A birth as it should be
My dear Mishki,
I wrote this soon after you were born. It is the typical self-centred convoluted sort of thought process and reaction I’ve had to most setbacks in life. And I thought some more and decided that you deserve better. You deserve a mother who is a role model. If you watched a beauty paegent (please don’t) you’d think this is most natural and obvious – your mother being your role model. Life sometimes works differently. Relationships emerge differently. One thing I know from my own life is that while I appreciate the spontaneity and natural evolution of parent-child bonds, setting a foundation is paramount. I dare say I lacked it in my own upbringing. But there I go again – this is not about me. This is a story for you. It begins with you and ends with you.
Your (now) father and I spawned you quickly. When people ask how long we “tried” (a phrase that makes your father cringe), I usually say 20 minutes. They look at me mouth agape and I say “OK, 10. I was sleepy.” Needless to say these very words will make you cringe. Hah too bad. When I learned we were pregnant I didn’t think much about birth experiences. I had read enough mommy blogs to know many women had c-sections, that they were on the rise and there was a lot of conflict about why this was an unpleasant phenomenon. Around my 4th month I started getting interested in natural birth. Since you will be growing up in close proximity to your parents you will soon see why this was not a stretch for us. We even considered a home birth, crunchy couple that we are. We read, we took classes, we were prepped for everything au natural.
My fondest memories of you are from when you were in my belly. Your drum-like rhythmic kicks and the way you swam around making my whole tummy contort, especially during weekly status meetings at work. My favorite by far though are the many miles we walked together. You and me. To and fro from prenatal yoga. To and from from bus stops to the subway. To the grocery store and to movies. Out in the open but a completely private time. Sometimes you made it known you were awake and ready for the ride, sometimes you snoozed, the rhythmic movement of my steps comforting you. When I got down on all fours in yoga and rocked, I imagined rocking you. When the room reverberated with Ommmmmmmm, I thought of you soothed by the vibrations. And then that fine day when you decided it was time, I was still walking. Walking with your grandmother towards the museum, past central park. What a little New Yorker baby you are. What a little woman of the world!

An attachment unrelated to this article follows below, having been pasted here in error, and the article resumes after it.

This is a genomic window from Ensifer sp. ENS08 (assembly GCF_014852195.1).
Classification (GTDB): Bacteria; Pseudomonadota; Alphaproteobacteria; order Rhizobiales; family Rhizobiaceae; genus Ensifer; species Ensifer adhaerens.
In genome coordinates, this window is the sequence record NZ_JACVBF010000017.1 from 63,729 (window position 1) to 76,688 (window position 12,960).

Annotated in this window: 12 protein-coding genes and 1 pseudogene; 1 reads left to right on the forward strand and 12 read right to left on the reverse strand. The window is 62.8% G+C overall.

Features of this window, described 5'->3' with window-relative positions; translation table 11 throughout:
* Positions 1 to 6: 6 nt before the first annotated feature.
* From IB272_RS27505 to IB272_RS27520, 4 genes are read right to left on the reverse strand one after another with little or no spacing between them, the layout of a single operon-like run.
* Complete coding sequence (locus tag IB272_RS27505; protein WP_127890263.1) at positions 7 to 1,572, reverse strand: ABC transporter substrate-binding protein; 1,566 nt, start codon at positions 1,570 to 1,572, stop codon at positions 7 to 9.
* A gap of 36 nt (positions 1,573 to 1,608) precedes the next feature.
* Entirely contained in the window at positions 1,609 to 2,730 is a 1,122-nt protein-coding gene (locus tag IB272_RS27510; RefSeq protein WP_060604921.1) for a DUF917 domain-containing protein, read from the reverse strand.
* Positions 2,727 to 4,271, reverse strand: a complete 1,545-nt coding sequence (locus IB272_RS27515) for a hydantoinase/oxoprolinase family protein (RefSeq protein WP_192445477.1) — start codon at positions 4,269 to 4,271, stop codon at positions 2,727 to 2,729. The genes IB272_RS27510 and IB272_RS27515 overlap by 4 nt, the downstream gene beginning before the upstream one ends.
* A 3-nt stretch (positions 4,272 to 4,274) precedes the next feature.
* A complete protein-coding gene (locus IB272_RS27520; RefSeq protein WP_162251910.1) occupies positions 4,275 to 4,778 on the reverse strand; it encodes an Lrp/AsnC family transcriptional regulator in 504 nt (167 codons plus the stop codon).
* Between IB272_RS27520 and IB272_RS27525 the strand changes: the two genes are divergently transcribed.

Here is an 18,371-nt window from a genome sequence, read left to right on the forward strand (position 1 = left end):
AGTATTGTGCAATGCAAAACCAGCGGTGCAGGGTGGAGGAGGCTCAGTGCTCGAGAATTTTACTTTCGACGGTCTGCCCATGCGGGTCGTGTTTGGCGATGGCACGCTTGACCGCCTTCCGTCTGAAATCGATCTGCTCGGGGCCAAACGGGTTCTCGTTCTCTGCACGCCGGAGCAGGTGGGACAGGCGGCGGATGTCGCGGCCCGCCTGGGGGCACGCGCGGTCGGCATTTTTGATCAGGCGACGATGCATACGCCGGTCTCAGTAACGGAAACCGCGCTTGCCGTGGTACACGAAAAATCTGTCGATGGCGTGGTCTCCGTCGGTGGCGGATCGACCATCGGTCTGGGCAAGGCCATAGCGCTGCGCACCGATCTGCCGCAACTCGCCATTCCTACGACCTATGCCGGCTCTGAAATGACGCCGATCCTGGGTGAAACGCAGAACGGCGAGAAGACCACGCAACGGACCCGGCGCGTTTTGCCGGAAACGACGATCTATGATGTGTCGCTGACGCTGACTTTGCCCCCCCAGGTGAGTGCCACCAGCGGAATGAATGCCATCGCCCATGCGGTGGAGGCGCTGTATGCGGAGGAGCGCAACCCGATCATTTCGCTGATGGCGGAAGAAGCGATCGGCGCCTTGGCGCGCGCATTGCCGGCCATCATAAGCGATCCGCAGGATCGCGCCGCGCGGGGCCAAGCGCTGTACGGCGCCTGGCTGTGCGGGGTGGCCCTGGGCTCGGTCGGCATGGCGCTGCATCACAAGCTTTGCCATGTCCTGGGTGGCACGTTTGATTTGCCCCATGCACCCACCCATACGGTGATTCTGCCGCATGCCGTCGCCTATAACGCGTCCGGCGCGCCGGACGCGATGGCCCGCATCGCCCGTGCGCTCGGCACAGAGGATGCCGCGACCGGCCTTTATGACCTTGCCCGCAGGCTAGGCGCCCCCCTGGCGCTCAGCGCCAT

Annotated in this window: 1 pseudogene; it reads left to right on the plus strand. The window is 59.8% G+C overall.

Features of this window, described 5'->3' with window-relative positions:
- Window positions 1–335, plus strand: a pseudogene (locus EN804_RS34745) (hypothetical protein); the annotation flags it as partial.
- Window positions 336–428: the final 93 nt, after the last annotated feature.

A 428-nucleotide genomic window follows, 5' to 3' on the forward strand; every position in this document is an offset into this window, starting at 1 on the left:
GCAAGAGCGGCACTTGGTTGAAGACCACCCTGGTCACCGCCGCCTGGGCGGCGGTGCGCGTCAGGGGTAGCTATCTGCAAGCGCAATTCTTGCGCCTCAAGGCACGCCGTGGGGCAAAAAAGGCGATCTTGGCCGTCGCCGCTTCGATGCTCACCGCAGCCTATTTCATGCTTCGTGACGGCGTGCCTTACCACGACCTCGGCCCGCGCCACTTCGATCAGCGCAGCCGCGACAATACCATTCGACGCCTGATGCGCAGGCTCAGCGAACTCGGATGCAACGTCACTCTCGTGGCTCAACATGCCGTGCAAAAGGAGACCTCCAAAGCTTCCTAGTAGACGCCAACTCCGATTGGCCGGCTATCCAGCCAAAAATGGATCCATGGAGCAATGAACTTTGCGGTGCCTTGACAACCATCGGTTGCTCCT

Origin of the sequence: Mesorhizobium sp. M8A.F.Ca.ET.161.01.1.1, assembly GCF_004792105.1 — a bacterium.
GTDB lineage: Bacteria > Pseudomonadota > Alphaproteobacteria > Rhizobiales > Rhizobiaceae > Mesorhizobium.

My sweet Mishki , you worked so hard. You worked with Amma to come down. All 9 lbs of you. Yes you big baby. You stretched amma’s uterus to its fullest. You challenged my body and mind. My body obliged achingly, my mind had trouble grappling with the vast expanse that was you. Still, we tried. Valiantly we moaned through contractions. We breathed with our stomachs the way we learned at yoga. You were (are) so long, even while you were descending into my cervix, I could still feel your feet at my ribs. You made your Amma work for you and she doesn’t regret it. When the dreaded c-section happened I knew there was one thing I dreaded more. Yes I’ll say it now – I dreaded a son. But no! You sneaky little thing were the girl I wanted all along. When the doctor pulled your fat head out she gasped at the “big baby”. Your father however, said the 3 words I’d been waiting to hear all my life – “It’s a girl.”
You came out screaming bloody murder. I know crying when you’re born is a good sign but jeez did you make your point. I, well, I sobbed like a baby. The tears flowed freely and I wailed. We both looked at you in wonder – how did this child fit inside me was our first thought. When I finally had sensation in my arms and they gave you to me, you searched for food and assured me with your strong suckle. Even now when you feed, you suckle like an efficient machine. With big noisy gulps like “6 pigs eating” as your grandma says.
I won’t forget my birth experience Mishki. And I won’t stop feeling that I wanted something entirely different. But never confuse that with you or your entry into this world. You came in strong and screaming, ready to take on whatever was in store. Even now we call you “the beast”. Yes, we’re sweet that way. Somehow I know you’ll fit in with us, your green parents with our irreverent sense of humor and lack of sense of grandiose. And if you don’t, too bad, we’ll keep you anyway.
Sometimes when I succumb to those feelings that engulfed me the first 2 weeks I recall what Appa said and it gives me solace “You still birthed this baby.” I still birthed you. And you’re all mine.